Category Archives: Book Review

 

  • The Spear Cuts Through Water: The second novel from Simon Jimenez is very different to the first, but equally fascinating

  • The Keeper’s Six: A masterclass in novella writing from Kate Elliott

  • Queens of the Wild: A deep dive into theories of pagan survival, with the inimitable Ronald Hutton

  • The Grief of Stones: Thara Celehar, Witness for the Dead, has a new murder to solve

  • Over Sea, Under Stone: Cheryl embarks on a read of The Dark is Rising Sequence

  • Fault Tolerance: In which Eva Innocente finally gets to save the universe. More fun space opera from Valerie Valdes.

  • Bloodmarked: The second volume of Tracy Deonn's imaginative re-working of Arthurian myth has finally arrived.

  • The Red Scholar’s Wake: Lesbian pirates, in Spaaaaaace! Aliette de Bodard's latest.

  • Inventing Memory: In memory of Anne Harris, a book review from Emerald City #105

  • Beyond the Northlands: What can the Norse Sagas tells us about actual Norse history. According to Eleanor Rosamund Barraclough, quite a lot.

  • Ogres: A very clever novella from Adrian Adrian Tchaikovsky

  • Nona the Ninth: Oh goodness, what has Tamsyn Muir done now?

  • Into the Riverlands: Cleric Cheh returns for another beautifully written Nghi Vo novella

  • The Moonday Letters: Emmi Itäranta's latest novel connects a space-faring future to the deep past

  • When Demons Die: Justina Robson returns to the world of the Quantum Gravity series

  • A Half-Built Garden: A Half-Built Garden by Ruthana Emrys is a novel with many different sources of interest

  • The Bruising of Qilwa: A novella that is both science fiction and fantasy from an exciting new talent

  • The Daughter of Doctor Moreau: Silvia Moreno-Garcia breathes new life into a classic concept

  • Queering SF: A new collection of essays about queer SF&F

  • Night’s Master: A blast from the past

  • Embertide: Book three of Liz Williams' Fallow Sisters is out. Cheryl snapped it up immediately.

  • Infomocracy: Science fiction political thrillers are Cheryl's jam. Why has she not read this book before?

  • A Prayer for the Crown-Shy: Sibling Dex and Mosscap continue their examination of human and robot society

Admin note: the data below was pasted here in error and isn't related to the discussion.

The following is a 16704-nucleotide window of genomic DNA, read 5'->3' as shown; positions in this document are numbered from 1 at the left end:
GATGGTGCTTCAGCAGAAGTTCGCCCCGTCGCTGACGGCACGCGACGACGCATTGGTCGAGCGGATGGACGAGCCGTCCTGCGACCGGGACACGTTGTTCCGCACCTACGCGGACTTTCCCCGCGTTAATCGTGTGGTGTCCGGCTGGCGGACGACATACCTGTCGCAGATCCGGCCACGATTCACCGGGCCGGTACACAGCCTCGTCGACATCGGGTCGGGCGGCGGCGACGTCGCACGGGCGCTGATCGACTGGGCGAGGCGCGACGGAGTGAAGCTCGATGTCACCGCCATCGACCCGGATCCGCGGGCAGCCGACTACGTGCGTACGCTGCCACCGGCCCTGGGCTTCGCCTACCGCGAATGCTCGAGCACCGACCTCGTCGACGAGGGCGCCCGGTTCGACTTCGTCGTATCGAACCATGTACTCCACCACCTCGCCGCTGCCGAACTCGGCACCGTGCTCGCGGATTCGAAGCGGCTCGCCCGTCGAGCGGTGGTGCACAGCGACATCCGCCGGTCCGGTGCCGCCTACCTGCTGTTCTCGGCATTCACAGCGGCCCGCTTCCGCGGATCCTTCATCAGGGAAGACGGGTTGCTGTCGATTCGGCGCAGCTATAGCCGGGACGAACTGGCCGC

• A Mirror Mended: The sequel to A Spindle Splintered is out. How does it measure up?

  • All the Seas of the World: Guy Gavriel Kay gives us adventures with pirates of the Mediterranean

  • Wrath Goddess Sing: The Iliad as you have never seen it before. Achilles as a trans woman? You bet, and all expertly based in the original tales.

  • Of Charms, Ghosts and Grievances: Asmoseus and Thaun are back, and are busy babysitting. You know that someone will get murdered. Hopefully it won't be any of the children.

  • Across the Green Grass Fields: A little Hugo reading. A new Wayward Children novella. Horses!

  • The Mab: A new children's version of The Mabinogion is available in both English and Welsh

  • Kingfisher: Patricia McKillip may have left us, but she has also left many fabulous books, including this one.

  • Aspects: John M Ford's final, unfinished, novel has been released at last. Was it worth the wait?

  • Plutoshine: Another fine debut from a female author, and this time it is hard SF

  • Dreams Bigger Than Heartbreak: Cheryl reads the latest book in Charlie Jane Anders' Unstoppable series.

  • Kundo Wakes Up: Huzzah! A new installment in Saad Z Hossain's series set in a djinn-infested, near-future cyberpunk South Asia

  • A Psalm for the Wild-Built: The new novella series from Becky Chambers promises to take a new view of some classic SF ideas

  • Bluebird: Ciel Pierlot's debut novel is very impressive

  • Midnight Doorways: A collection of deeply creepy stories from Pakistan? Oh yes!

  • The White Room: Now there's a surprise, a new novel from Zoran Živković!

  • Rosebud: Paul Cornell finds hope on a very small scale

  • Story Matrices: Gillian Polack has thoughts on story construction